Missing work? Volunteering could be the answer
For some people, the real challenge of retirement is losing the sense of purpose that comes with their job. Volunteering can be a great way to get it back.
Steve: I’m Steve Liebmann, I hosted/anchored the today for more than 20 years on the Nine network, launched it in 1982, left it in early 2005. Prior to that I worked in regional and country radio and television, before coming to Sydney in 1968. I’ve been in Sydney ever since.
I guess when I started thinking about the prospect of retirement you start thinking about lifestyle, an ability to live in the manner that you’ve become accustomed to living. You probably think about two things, money and what you are going to do with your time.
We are living longer and you have got to do something with that time, you must. Otherwise, A, you’re wasting it, and B, you will just die from boredom.
We had always had the benefit of financial advisors, especially when you work in a career like television because you never know when the bubble is going to burst. Well I guess in my case I used to say how much do we need a month to live the way we are used to living, and so when you arrive at that figure you then look at how much money you have put aside and what your investments are and what your income is going to be. To establish whether you can in fact live the way you want to live or whether you’re going to have make adjustments and modify your style of living.
What do I think of retirement, now that I am virtually retired? It’s great, it is great, it’s better than I thought it would be. I never missed doing what I did and I thoroughly enjoy doing what I do now.
In terms of future plans, sitting down and mapping out, a schedule for future living. I haven’t done that. I guess in a sense I take every day as it comes, maintain health, continue to enjoy life, improve my tennis. I really enjoy travelling. One of the other things about retirement, that I have discovered is if you’re married or in a long-term relationship it is almost a rediscovery of who you are, who your partner is, and that is a bonus I can’t tell you, you cannot put a value on that.
After two decades as the anchor of The Today Show and forty years in the business, Steve Liebmann’s transition into retirement, leaving behind a long-running media career, was a gradual one. Over the course of his career he admits that he hadn’t given much thought to the prospect of retiring, saying “I’m sure a lot of people don’t think about retirement until it hits them like a brick”.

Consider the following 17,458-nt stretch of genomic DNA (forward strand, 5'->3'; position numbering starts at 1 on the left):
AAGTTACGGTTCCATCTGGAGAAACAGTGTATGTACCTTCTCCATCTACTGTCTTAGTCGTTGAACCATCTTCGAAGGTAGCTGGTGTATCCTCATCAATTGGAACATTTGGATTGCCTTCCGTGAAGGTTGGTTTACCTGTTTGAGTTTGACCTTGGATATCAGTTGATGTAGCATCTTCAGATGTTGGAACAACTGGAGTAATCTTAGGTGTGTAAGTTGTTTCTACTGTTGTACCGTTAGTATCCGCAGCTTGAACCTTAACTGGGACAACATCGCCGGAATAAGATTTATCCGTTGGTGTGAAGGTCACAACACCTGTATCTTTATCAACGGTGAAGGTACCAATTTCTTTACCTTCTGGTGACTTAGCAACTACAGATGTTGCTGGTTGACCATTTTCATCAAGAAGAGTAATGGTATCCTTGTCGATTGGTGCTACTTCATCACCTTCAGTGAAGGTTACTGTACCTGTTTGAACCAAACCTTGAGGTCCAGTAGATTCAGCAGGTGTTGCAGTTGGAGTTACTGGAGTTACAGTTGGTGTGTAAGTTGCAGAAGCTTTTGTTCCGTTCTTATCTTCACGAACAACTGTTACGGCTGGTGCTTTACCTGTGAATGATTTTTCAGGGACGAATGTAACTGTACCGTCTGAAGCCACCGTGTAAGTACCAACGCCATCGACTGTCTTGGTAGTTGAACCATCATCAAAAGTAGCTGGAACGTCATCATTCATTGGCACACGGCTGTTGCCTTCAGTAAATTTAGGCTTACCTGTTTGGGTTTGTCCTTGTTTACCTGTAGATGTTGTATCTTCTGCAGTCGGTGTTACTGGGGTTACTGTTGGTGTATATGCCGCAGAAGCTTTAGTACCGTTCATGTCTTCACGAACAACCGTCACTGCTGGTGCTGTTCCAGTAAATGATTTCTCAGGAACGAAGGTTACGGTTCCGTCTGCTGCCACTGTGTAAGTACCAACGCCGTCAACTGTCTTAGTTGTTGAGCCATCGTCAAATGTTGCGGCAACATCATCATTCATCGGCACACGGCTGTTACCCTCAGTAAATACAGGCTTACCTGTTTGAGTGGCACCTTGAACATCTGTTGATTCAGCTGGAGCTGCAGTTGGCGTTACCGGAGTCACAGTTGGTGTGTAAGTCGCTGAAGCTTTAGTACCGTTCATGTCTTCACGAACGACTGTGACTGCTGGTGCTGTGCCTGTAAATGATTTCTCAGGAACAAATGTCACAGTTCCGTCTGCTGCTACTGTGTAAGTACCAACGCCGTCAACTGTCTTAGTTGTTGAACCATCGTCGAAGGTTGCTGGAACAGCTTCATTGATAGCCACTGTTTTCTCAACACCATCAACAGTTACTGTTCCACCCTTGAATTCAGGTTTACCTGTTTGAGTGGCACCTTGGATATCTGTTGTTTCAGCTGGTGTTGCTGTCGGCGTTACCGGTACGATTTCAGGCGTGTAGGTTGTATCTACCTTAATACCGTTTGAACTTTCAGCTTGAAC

Read the full article here.
Zara Michales draws her strength from the love and support of her mum and dad. As small business owners, Sandra and Peter Michales have always worked long hours. But even so, during the 33 years they’ve run their local corner store, they’ve always found the time to help their five children pursue their dreams.
Pursuing a creative dream takes time, effort – and money. Musician and writer Sam Delich says his parents’ support has always allowed him to follow his passions, but now he wants them to focus on themselves.
This article has been prepared by Colonial First State Investments Limited ABN 98 002 348 352, AFS Licence 232468 (Colonial First State) based on its understanding of current regulatory requirements and laws as at 11 June 2015 It may include general advice but does not take into account your individual objectives, financial situation or needs. You should read the relevant Product Disclosure Statement available from Colonial First State carefully and assess whether the information is appropriate for you and consider talking to a financial adviser before making an investment decision. Information taken from sources other than Colonial First State is believed to be accurate.